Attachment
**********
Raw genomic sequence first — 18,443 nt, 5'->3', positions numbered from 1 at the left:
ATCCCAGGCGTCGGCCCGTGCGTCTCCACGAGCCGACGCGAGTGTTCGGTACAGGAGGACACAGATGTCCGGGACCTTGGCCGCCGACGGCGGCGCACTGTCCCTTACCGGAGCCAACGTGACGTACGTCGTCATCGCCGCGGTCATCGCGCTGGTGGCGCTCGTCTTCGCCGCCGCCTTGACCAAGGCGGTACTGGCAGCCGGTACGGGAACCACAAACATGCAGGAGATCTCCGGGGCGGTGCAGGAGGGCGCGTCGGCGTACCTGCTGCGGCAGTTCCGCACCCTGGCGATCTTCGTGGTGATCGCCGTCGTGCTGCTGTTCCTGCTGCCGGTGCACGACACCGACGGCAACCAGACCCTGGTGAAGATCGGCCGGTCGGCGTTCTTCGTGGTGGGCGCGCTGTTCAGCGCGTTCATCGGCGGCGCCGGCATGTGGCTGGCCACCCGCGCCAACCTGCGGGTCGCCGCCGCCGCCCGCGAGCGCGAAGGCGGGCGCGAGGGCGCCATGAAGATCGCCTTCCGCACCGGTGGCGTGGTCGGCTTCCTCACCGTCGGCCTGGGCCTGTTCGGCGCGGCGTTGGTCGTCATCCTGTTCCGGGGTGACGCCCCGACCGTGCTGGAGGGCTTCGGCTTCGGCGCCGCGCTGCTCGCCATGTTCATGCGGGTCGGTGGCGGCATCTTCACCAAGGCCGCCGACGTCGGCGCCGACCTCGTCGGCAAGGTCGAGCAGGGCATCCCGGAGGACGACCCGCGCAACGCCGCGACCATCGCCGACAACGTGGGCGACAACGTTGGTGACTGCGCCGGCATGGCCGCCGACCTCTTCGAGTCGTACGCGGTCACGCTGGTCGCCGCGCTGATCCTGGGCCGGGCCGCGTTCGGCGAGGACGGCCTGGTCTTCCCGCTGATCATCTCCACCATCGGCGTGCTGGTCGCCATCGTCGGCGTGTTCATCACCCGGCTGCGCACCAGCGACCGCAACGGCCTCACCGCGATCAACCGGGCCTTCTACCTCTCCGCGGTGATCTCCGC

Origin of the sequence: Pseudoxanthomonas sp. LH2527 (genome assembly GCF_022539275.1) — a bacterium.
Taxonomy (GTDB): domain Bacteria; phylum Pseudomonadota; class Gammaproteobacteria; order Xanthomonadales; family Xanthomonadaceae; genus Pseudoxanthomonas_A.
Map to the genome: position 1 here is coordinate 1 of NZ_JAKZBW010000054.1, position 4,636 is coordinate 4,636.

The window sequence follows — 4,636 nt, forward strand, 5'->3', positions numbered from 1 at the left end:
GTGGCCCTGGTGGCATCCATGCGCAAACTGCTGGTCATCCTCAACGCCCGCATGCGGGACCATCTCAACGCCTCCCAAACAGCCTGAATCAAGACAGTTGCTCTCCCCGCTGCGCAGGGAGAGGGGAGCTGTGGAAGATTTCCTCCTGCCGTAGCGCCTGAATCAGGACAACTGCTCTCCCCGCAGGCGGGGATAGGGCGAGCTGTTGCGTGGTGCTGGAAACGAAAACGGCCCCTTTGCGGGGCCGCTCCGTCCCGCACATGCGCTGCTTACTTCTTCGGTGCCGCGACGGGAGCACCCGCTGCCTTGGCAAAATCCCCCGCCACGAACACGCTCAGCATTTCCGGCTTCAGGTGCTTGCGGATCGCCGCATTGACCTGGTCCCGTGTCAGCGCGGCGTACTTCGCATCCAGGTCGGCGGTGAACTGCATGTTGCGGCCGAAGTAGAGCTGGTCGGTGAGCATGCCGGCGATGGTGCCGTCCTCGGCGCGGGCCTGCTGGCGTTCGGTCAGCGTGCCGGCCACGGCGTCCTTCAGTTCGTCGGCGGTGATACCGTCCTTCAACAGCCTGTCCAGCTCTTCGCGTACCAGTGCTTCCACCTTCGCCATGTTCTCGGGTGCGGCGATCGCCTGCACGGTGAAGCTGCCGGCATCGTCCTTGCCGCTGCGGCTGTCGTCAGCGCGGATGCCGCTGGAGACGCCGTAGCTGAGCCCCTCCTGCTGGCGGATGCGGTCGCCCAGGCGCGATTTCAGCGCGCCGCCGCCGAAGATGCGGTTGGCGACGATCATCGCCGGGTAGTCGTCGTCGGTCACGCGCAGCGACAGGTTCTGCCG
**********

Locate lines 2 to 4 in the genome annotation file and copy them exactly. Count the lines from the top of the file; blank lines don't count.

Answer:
ATCCCAGGCGTCGGCCCGTGCGTCTCCACGAGCCGACGCGAGTGTTCGGTACAGGAGGACACAGATGTCCGGGACCTTGGCCGCCGACGGCGGCGCACTGTCCCTTACCGGAGCCAACGTGACGTACGTCGTCATCGCCGCGGTCATCGCGCTGGTGGCGCTCGTCTTCGCCGCCGCCTTGACCAAGGCGGTACTGGCAGCCGGTACGGGAACCACAAACATGCAGGAGATCTCCGGGGCGGTGCAGGAGGGCGCGTCGGCGTACCTGCTGCGGCAGTTCCGCACCCTGGCGATCTTCGTGGTGATCGCCGTCGTGCTGCTGTTCCTGCTGCCGGTGCACGACACCGACGGCAACCAGACCCTGGTGAAGATCGGCCGGTCGGCGTTCTTCGTGGTGGGCGCGCTGTTCAGCGCGTTCATCGGCGGCGCCGGCATGTGGCTGGCCACCCGCGCCAACCTGCGGGTCGCCGCCGCCGCCCGCGAGCGCGAAGGCGGGCGCGAGGGCGCCATGAAGATCGCCTTCCGCACCGGTGGCGTGGTCGGCTTCCTCACCGTCGGCCTGGGCCTGTTCGGCGCGGCGTTGGTCGTCATCCTGTTCCGGGGTGACGCCCCGACCGTGCTGGAGGGCTTCGGCTTCGGCGCCGCGCTGCTCGCCATGTTCATGCGGGTCGGTGGCGGCATCTTCACCAAGGCCGCCGACGTCGGCGCCGACCTCGTCGGCAAGGTCGAGCAGGGCATCCCGGAGGACGACCCGCGCAACGCCGCGACCATCGCCGACAACGTGGGCGACAACGTTGGTGACTGCGCCGGCATGGCCGCCGACCTCTTCGAGTCGTACGCGGTCACGCTGGTCGCCGCGCTGATCCTGGGCCGGGCCGCGTTCGGCGAGGACGGCCTGGTCTTCCCGCTGATCATCTCCACCATCGGCGTGCTGGTCGCCATCGTCGGCGTGTTCATCACCCGGCTGCGCACCAGCGACCGCAACGGCCTCACCGCGATCAACCGGGCCTTCTACCTCTCCGCGGTGATCTCCGC

Origin of the sequence: Pseudoxanthomonas sp. LH2527 (genome assembly GCF_022539275.1) — a bacterium.
Taxonomy (GTDB): domain Bacteria; phylum Pseudomonadota; class Gammaproteobacteria; order Xanthomonadales; family Xanthomonadaceae; genus Pseudoxanthomonas_A.